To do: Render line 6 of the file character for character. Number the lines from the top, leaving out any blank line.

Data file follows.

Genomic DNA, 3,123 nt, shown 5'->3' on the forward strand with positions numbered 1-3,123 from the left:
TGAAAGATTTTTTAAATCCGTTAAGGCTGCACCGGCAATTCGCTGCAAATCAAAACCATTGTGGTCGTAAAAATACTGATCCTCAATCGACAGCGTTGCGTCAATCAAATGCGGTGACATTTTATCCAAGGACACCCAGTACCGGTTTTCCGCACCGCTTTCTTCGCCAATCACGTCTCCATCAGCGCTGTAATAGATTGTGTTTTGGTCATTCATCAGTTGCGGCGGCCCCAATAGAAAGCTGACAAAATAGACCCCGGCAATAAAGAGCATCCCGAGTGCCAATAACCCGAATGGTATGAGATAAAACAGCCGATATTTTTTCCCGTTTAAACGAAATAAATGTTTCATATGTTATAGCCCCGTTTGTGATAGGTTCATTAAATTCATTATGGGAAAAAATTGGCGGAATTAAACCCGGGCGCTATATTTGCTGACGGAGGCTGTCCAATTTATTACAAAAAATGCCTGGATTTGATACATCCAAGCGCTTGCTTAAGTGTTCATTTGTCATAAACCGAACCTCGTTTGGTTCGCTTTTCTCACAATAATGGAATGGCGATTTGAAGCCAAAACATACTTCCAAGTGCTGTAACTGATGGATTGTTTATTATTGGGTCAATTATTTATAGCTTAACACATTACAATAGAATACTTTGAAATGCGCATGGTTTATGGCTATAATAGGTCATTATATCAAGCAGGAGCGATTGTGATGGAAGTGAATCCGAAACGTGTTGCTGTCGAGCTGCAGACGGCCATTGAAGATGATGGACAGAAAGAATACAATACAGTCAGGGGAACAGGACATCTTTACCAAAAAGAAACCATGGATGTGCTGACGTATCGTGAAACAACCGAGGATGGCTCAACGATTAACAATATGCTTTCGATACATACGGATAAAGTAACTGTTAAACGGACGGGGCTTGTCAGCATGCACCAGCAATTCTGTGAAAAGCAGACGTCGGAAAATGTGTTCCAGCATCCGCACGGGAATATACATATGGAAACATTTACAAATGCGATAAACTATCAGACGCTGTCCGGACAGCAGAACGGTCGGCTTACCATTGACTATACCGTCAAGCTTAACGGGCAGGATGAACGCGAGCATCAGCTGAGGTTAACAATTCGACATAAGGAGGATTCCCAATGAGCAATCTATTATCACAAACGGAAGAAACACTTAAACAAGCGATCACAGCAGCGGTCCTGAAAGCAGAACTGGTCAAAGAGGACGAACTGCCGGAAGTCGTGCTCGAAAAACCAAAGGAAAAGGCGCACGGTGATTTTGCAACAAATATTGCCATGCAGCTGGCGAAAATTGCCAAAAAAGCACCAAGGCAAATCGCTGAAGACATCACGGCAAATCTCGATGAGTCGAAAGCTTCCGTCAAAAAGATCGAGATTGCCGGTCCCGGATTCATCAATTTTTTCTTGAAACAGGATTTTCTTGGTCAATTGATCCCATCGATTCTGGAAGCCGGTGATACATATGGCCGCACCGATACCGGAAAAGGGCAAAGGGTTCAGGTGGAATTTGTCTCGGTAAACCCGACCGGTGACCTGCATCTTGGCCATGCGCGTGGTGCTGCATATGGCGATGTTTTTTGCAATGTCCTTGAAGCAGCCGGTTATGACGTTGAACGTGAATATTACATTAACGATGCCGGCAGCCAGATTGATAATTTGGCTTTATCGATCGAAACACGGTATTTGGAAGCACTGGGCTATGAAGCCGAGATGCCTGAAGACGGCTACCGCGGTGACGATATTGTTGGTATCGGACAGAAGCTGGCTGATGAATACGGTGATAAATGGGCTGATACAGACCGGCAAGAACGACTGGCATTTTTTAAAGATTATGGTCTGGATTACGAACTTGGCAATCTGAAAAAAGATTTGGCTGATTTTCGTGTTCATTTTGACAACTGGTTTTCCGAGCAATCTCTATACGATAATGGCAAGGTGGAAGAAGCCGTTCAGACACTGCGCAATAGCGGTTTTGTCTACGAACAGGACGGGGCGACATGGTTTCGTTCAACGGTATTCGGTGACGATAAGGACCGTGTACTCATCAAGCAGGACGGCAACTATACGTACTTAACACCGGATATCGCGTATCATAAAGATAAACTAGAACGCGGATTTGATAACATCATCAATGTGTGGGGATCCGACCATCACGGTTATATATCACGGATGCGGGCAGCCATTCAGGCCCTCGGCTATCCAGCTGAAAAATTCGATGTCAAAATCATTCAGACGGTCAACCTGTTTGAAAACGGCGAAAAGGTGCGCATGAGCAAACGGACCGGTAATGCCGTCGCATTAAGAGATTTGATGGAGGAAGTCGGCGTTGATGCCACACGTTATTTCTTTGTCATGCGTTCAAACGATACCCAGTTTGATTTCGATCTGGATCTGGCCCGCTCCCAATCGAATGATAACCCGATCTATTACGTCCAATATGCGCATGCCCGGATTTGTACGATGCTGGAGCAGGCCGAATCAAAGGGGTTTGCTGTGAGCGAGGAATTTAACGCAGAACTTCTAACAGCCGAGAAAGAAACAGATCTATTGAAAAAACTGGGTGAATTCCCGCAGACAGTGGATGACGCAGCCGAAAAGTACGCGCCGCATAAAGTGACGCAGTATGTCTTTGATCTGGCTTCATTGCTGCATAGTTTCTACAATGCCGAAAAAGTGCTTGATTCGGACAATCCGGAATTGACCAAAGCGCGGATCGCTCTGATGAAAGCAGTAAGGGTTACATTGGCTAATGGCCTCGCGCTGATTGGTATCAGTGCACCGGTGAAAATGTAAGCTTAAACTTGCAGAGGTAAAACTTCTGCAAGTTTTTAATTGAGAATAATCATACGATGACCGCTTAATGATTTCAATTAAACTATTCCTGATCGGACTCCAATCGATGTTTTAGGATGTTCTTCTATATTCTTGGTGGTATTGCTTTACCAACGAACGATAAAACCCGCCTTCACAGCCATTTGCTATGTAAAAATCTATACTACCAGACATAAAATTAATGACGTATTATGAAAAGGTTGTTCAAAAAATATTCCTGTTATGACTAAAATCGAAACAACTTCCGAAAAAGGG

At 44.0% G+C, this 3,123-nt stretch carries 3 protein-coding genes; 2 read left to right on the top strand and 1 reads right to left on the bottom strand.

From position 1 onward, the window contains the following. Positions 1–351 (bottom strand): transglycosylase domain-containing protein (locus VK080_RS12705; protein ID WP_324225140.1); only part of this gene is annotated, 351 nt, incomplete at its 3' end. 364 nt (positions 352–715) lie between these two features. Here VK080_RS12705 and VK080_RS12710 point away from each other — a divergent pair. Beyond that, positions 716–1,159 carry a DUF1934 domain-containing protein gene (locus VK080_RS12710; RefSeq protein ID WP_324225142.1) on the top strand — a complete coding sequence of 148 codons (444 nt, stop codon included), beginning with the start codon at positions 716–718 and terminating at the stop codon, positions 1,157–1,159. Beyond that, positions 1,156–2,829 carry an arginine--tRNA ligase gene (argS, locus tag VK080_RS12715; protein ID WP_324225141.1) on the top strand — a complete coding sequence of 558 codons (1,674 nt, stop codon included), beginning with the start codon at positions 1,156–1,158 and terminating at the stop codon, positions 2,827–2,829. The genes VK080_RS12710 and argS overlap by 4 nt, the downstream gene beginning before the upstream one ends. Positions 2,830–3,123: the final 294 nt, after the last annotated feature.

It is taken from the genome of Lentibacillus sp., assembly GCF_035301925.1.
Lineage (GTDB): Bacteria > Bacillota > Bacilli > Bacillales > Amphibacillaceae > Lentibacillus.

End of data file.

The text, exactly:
Lineage (GTDB): Bacteria > Bacillota > Bacilli > Bacillales > Amphibacillaceae > Lentibacillus.